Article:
Should the US consider these study results – and assuming they are positive throughout, it’s quite likely to get a legalization there. The US is already on its way to such legalizations for other drugs. This can be seen in the FDA giving ‘breakthrough therapy’ designations to both psilocybin (twice) and MDMA, which is not only in Phase III trials by MAPS, but which had those trials planned in conjunction with the FDA to ensure results meet regulation.
On a state level, there are tons of locations now that have decriminalized magic mushrooms and/or entheogenic plants as a whole, like Detroit, Seattle, Denver, and the state of Oregon, which also legalized them for medical use. Three states are also attempting to push through state-wide recreational legalization measure. Though the laws are slightly different by location, California, Michigan, and Washington are working to get initiatives through.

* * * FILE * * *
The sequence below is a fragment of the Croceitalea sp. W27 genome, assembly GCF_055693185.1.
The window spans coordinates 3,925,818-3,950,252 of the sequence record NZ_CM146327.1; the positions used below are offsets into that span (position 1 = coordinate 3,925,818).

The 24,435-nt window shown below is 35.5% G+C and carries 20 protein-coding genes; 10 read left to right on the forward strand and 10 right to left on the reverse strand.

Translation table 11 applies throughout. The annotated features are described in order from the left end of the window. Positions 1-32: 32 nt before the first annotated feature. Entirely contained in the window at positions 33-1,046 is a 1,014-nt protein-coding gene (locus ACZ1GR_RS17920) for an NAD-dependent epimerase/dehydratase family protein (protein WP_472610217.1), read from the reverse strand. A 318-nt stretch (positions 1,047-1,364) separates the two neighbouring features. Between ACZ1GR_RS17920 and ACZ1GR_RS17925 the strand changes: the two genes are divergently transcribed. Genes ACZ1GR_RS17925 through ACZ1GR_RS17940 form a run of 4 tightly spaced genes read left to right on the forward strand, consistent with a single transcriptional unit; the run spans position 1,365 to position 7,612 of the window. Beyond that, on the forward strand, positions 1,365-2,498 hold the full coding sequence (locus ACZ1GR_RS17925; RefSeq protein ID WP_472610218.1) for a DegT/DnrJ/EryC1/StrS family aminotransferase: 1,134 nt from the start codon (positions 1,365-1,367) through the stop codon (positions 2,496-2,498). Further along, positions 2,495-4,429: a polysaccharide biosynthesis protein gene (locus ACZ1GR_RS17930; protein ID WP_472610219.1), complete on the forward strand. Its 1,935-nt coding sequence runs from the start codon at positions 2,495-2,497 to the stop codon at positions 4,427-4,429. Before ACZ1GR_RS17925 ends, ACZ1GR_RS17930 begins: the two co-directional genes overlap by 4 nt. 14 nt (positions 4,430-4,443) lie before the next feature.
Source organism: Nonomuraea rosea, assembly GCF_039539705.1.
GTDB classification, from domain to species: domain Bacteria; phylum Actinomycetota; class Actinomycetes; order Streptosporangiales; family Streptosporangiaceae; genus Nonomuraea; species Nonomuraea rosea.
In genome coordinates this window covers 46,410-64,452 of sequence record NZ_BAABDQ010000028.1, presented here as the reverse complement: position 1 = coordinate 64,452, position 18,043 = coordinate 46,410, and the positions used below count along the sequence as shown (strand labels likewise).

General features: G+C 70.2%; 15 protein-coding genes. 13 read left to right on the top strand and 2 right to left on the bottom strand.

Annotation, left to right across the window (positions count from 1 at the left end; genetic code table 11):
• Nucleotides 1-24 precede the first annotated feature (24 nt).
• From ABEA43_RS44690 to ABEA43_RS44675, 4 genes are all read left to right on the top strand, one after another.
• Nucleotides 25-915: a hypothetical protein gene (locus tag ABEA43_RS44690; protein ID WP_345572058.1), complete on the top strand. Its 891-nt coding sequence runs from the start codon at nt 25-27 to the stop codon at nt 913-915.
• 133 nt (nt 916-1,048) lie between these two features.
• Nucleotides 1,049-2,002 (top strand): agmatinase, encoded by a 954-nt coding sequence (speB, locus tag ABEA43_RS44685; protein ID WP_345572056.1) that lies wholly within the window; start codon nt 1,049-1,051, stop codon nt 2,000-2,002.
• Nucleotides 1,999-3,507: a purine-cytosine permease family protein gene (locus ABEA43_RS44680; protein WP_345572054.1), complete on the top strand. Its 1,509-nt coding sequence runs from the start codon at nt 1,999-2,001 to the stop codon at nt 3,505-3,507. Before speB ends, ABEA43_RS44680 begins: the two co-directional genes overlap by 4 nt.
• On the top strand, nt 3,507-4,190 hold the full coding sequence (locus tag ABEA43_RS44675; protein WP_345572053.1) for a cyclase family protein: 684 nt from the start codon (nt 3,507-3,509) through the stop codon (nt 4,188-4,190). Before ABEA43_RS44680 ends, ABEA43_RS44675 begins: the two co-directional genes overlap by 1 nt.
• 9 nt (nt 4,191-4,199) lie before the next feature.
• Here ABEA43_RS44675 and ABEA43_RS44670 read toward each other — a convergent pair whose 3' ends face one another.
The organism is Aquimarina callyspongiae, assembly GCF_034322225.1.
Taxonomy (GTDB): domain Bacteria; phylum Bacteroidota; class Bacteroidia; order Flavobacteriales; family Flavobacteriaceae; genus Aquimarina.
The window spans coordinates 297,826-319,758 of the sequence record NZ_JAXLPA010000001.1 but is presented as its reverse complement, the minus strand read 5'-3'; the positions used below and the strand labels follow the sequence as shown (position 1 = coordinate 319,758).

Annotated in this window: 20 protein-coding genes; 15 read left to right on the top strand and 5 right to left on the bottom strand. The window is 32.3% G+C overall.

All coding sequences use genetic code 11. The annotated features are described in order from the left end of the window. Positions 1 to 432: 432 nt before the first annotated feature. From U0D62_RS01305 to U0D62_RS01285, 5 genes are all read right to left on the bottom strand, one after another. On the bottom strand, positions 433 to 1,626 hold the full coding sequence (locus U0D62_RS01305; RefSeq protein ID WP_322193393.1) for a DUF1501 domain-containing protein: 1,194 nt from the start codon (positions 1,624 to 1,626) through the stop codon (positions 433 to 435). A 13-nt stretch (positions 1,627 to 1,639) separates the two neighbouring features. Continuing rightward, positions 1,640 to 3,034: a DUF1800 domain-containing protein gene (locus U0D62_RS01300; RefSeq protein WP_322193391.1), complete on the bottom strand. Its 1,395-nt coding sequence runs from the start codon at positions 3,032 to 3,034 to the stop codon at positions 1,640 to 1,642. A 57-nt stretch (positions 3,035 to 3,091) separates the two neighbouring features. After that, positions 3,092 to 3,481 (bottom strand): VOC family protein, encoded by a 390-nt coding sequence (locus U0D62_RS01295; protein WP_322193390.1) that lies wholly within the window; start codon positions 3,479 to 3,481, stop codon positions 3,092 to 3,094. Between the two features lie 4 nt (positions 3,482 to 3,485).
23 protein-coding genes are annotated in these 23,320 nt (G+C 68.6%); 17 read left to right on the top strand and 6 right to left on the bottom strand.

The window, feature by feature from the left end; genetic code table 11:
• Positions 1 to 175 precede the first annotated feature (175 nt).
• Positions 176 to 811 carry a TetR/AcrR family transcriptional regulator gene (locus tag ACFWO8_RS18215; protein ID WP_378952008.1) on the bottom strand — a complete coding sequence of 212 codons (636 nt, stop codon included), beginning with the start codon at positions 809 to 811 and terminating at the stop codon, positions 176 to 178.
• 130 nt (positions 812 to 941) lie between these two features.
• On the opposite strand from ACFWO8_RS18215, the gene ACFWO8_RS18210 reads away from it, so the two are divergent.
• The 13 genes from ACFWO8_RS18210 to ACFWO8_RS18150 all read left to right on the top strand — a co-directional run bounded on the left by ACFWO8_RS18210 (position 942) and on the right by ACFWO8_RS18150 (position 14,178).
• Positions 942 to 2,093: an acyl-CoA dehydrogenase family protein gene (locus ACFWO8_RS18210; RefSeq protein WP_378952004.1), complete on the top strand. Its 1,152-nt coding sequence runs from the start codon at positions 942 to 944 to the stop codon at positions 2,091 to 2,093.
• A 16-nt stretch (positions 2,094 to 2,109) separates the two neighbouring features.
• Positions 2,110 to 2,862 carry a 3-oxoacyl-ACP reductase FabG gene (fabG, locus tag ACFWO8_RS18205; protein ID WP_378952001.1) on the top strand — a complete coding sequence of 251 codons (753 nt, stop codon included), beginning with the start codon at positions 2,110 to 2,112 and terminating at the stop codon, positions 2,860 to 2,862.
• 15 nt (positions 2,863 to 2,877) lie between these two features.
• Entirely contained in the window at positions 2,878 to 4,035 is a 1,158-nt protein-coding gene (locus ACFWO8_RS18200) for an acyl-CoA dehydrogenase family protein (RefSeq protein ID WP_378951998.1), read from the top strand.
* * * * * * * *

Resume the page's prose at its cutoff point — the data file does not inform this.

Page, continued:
We’ve still got plenty of time until final results come in on this study, but the Phase I DMT trials sure show a lot of promise. With psychedelics becoming more accepted, and getting closer to large scale legalizations, its certainly not out there to think that DMT could be one of the first to get a pass.
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Disclaimer: Hi, I’m a researcher and writer. I’m not a doctor, lawyer, or businessperson. All information in my articles is sourced and referenced, and all opinions stated are mine. I am not giving anyone advice, and though I am more than happy to discuss topics, should someone have a further question or concern, they should seek guidance from a relevant professional.